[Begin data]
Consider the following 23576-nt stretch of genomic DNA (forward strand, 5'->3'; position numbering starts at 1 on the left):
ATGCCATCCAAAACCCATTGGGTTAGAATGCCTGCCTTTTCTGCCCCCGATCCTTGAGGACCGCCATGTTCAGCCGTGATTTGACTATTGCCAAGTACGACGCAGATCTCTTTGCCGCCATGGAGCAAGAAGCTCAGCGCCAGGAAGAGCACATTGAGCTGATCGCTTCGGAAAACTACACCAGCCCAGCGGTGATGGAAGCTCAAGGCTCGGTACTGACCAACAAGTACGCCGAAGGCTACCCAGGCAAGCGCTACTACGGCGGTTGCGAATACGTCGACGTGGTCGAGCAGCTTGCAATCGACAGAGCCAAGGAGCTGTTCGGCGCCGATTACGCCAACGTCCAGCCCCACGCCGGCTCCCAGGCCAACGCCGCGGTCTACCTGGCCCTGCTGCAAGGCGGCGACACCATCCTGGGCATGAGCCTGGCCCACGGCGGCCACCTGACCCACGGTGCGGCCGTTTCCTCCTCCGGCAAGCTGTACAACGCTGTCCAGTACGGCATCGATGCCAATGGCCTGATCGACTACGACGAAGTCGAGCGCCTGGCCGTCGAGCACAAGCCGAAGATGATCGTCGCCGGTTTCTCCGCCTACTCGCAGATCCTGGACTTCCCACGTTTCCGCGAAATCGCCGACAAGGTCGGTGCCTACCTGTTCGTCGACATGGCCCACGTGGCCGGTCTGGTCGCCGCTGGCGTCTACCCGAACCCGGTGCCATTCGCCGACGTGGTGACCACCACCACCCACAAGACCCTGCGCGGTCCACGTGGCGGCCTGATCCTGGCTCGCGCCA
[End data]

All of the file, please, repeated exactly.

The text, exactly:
Consider the following 23576-nt stretch of genomic DNA (forward strand, 5'->3'; position numbering starts at 1 on the left):
ATGCCATCCAAAACCCATTGGGTTAGAATGCCTGCCTTTTCTGCCCCCGATCCTTGAGGACCGCCATGTTCAGCCGTGATTTGACTATTGCCAAGTACGACGCAGATCTCTTTGCCGCCATGGAGCAAGAAGCTCAGCGCCAGGAAGAGCACATTGAGCTGATCGCTTCGGAAAACTACACCAGCCCAGCGGTGATGGAAGCTCAAGGCTCGGTACTGACCAACAAGTACGCCGAAGGCTACCCAGGCAAGCGCTACTACGGCGGTTGCGAATACGTCGACGTGGTCGAGCAGCTTGCAATCGACAGAGCCAAGGAGCTGTTCGGCGCCGATTACGCCAACGTCCAGCCCCACGCCGGCTCCCAGGCCAACGCCGCGGTCTACCTGGCCCTGCTGCAAGGCGGCGACACCATCCTGGGCATGAGCCTGGCCCACGGCGGCCACCTGACCCACGGTGCGGCCGTTTCCTCCTCCGGCAAGCTGTACAACGCTGTCCAGTACGGCATCGATGCCAATGGCCTGATCGACTACGACGAAGTCGAGCGCCTGGCCGTCGAGCACAAGCCGAAGATGATCGTCGCCGGTTTCTCCGCCTACTCGCAGATCCTGGACTTCCCACGTTTCCGCGAAATCGCCGACAAGGTCGGTGCCTACCTGTTCGTCGACATGGCCCACGTGGCCGGTCTGGTCGCCGCTGGCGTCTACCCGAACCCGGTGCCATTCGCCGACGTGGTGACCACCACCACCCACAAGACCCTGCGCGGTCCACGTGGCGGCCTGATCCTGGCTCGCGCCA